We’re kicking up the dust once again with the 2010 vintage presented by the Rutherford Dust Society at a blind tasting held at Beaulieu Vineyards’ Rutherford House in July. According to President Davie Piña, the Society is in the last stages of their watershed restoration project which has lessened erosion and reduced disease pressure along the 4.5 miles of riverbank that bisect the AVA. “Rutherford growers have given up eight acres of vineyard to restore the river,” said Piña who was met with a round of much-deserved applause for his pivotal role in managing the project. Across the 18 red wines shown that morning, vintage events in 2010 including cool, grey La Niña conditions punctuated by a severe heat spike and untimely rain during harvest produced a narrower range of styles. The tasting was organized moving clockwise around the AVA from west to east and conditions at Rutherford House were ideal with the wines being given time to aerate prior to the tasting. Read the full article at Rutherford Dust 2010.

Labor Crunch

Early responses to the California Farm Bureau Federation’s 2013 agricultural workforce survey point to labor shortages in excess of 30% and far more unmet demand for labor than in previous years. With the 2013 wine grape harvest beginning two weeks earlier than normal in California, at a time when the table grape harvest is peaking and berry crops are still in full swing, labor shortages were undeniable. According to Nat DiBuduo, president of Allied Grape Growers in Fresno, competition for seasonal employees is stiff as workers follow the highest-paying jobs. He cited instances of strawberry growers hiring vineyard workers, only to have raspberry growers step in and offer those workers higher wages. From all accounts, the money follows the most perishable crops. “There’s no question that wages are escalating and growers are stretching out the timing of their harvests,” DiBuduo said. “They are not getting as much fruiton the market as fast as they would like.” Fifth-generation Lodi grower Kyle Lerner was pressing chardonnay when he gave Vineyard & Winery Management an account of the …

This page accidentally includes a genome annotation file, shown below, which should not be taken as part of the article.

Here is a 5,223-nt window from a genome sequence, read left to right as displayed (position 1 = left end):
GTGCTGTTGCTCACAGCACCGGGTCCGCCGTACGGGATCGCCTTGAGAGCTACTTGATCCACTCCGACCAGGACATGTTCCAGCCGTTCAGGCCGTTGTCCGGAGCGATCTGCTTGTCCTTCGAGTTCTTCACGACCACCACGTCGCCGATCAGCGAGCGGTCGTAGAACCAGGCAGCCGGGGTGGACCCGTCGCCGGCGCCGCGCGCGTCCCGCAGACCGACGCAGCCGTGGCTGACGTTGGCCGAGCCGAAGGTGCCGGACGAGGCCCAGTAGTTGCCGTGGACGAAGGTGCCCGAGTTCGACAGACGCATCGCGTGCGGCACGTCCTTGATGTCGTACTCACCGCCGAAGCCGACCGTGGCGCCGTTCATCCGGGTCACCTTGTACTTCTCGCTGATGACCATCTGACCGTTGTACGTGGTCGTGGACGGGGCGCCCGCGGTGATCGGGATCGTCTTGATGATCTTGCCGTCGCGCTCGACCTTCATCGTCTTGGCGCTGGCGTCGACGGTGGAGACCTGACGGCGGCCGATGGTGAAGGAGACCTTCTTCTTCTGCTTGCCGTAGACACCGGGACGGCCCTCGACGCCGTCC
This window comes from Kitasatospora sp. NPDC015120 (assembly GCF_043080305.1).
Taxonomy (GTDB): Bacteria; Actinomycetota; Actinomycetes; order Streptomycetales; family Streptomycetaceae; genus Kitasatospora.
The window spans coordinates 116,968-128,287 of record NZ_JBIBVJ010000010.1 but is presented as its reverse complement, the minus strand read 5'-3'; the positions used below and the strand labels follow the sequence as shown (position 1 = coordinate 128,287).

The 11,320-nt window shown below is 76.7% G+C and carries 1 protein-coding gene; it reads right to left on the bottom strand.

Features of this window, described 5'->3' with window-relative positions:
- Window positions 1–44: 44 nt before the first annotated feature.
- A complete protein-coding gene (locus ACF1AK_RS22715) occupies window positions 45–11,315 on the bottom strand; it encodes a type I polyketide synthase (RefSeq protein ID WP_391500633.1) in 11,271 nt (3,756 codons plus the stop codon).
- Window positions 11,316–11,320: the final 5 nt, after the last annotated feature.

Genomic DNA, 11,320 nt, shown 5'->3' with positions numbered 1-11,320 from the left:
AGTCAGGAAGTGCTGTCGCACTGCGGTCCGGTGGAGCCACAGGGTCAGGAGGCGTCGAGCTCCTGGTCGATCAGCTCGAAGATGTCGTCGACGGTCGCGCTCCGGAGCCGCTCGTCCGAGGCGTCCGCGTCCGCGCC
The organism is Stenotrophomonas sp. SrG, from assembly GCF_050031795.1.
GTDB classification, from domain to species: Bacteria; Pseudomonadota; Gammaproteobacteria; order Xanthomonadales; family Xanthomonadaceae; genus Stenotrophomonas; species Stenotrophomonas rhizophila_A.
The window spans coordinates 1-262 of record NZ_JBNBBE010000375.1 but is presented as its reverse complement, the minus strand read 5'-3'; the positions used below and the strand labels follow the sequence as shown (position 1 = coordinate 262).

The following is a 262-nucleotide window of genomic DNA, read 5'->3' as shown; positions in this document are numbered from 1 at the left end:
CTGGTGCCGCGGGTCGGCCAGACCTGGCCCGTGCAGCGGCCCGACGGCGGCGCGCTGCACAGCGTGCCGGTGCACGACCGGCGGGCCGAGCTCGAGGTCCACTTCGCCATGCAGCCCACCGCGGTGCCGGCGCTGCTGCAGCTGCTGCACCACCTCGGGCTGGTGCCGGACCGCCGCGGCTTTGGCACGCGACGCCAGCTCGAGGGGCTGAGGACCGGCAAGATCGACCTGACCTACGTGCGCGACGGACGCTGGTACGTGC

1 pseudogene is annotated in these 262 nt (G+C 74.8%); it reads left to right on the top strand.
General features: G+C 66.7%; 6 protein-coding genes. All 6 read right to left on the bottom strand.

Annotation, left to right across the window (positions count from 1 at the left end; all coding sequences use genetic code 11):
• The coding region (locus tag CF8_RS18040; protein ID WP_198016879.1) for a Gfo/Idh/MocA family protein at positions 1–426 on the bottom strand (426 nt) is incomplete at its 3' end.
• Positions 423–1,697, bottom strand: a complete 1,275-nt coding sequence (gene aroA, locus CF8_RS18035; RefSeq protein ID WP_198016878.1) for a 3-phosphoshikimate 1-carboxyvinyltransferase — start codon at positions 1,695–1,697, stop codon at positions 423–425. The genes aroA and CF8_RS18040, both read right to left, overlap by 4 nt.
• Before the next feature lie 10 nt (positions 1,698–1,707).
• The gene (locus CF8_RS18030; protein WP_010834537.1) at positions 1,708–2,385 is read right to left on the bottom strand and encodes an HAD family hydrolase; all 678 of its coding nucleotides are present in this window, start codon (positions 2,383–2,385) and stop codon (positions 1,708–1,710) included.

Long-lived Lake County

Wine quality has been on the rise in Lake County and winegrowers there have their sights set determinedly on the future—and it’s a very bright one at that. Driven by increased demand for high-quality Cabernet Sauvignon, Zinfandel, Petite Sirah and Sauvignon Blanc, the value of the region’s wine grapes climbed by 20 percent in 2012, reaching a ten-year high, while yields inched up by just three percent. Here at THE TASTING PANEl, we’ve been following winegrowing in Lake County closely for the last five years. When questions arose about the age ability of the region’s wines, we were quick to take up the challenge. More often than not, exposure to Lake County wines is limited to the supporting role they play in blends from nearby appellations. When this point was raised during a technical seminar hosted in June at MacMurray Ranch by the appellation’s winegrowers, Steele Wines’ Joy Merrilees had answers at the ready but no proof positive that the region’s high-elevation wines can withstand the test of time. Read the complete article here…Long-lived Lake …

Animated labels woo wine shoppers